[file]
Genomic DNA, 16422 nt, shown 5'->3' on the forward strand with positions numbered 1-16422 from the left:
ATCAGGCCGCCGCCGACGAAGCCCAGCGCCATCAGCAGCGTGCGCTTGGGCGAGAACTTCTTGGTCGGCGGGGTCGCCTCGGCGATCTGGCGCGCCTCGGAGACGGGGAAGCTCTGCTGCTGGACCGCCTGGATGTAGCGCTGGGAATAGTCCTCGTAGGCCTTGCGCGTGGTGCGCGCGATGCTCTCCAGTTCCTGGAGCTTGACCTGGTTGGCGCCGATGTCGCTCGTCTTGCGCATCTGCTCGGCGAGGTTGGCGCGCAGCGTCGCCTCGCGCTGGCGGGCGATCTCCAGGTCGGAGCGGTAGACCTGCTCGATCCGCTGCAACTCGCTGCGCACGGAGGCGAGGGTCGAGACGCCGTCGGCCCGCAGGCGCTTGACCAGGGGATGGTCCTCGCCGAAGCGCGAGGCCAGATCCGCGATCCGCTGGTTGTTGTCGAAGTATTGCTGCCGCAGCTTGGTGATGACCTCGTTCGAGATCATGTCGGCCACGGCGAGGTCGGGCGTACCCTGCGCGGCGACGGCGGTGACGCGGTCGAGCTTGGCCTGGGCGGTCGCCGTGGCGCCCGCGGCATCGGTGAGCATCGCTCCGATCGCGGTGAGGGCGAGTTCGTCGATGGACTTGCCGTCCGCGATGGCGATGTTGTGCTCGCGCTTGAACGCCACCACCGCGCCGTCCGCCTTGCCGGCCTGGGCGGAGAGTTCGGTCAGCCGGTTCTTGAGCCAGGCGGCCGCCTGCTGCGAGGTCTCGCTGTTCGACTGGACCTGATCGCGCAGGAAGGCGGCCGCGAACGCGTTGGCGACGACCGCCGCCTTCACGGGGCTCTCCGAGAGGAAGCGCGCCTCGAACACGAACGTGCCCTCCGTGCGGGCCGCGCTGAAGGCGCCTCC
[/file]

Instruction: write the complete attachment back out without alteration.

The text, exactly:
Genomic DNA, 16422 nt, shown 5'->3' on the forward strand with positions numbered 1-16422 from the left:
ATCAGGCCGCCGCCGACGAAGCCCAGCGCCATCAGCAGCGTGCGCTTGGGCGAGAACTTCTTGGTCGGCGGGGTCGCCTCGGCGATCTGGCGCGCCTCGGAGACGGGGAAGCTCTGCTGCTGGACCGCCTGGATGTAGCGCTGGGAATAGTCCTCGTAGGCCTTGCGCGTGGTGCGCGCGATGCTCTCCAGTTCCTGGAGCTTGACCTGGTTGGCGCCGATGTCGCTCGTCTTGCGCATCTGCTCGGCGAGGTTGGCGCGCAGCGTCGCCTCGCGCTGGCGGGCGATCTCCAGGTCGGAGCGGTAGACCTGCTCGATCCGCTGCAACTCGCTGCGCACGGAGGCGAGGGTCGAGACGCCGTCGGCCCGCAGGCGCTTGACCAGGGGATGGTCCTCGCCGAAGCGCGAGGCCAGATCCGCGATCCGCTGGTTGTTGTCGAAGTATTGCTGCCGCAGCTTGGTGATGACCTCGTTCGAGATCATGTCGGCCACGGCGAGGTCGGGCGTACCCTGCGCGGCGACGGCGGTGACGCGGTCGAGCTTGGCCTGGGCGGTCGCCGTGGCGCCCGCGGCATCGGTGAGCATCGCTCCGATCGCGGTGAGGGCGAGTTCGTCGATGGACTTGCCGTCCGCGATGGCGATGTTGTGCTCGCGCTTGAACGCCACCACCGCGCCGTCCGCCTTGCCGGCCTGGGCGGAGAGTTCGGTCAGCCGGTTCTTGAGCCAGGCGGCCGCCTGCTGCGAGGTCTCGCTGTTCGACTGGACCTGATCGCGCAGGAAGGCGGCCGCGAACGCGTTGGCGACGACCGCCGCCTTCACGGGGCTCTCCGAGAGGAAGCGCGCCTCGAACACGAACGTGCCCTCCGTGCGGGCCGCGCTGAAGGCGCCTCC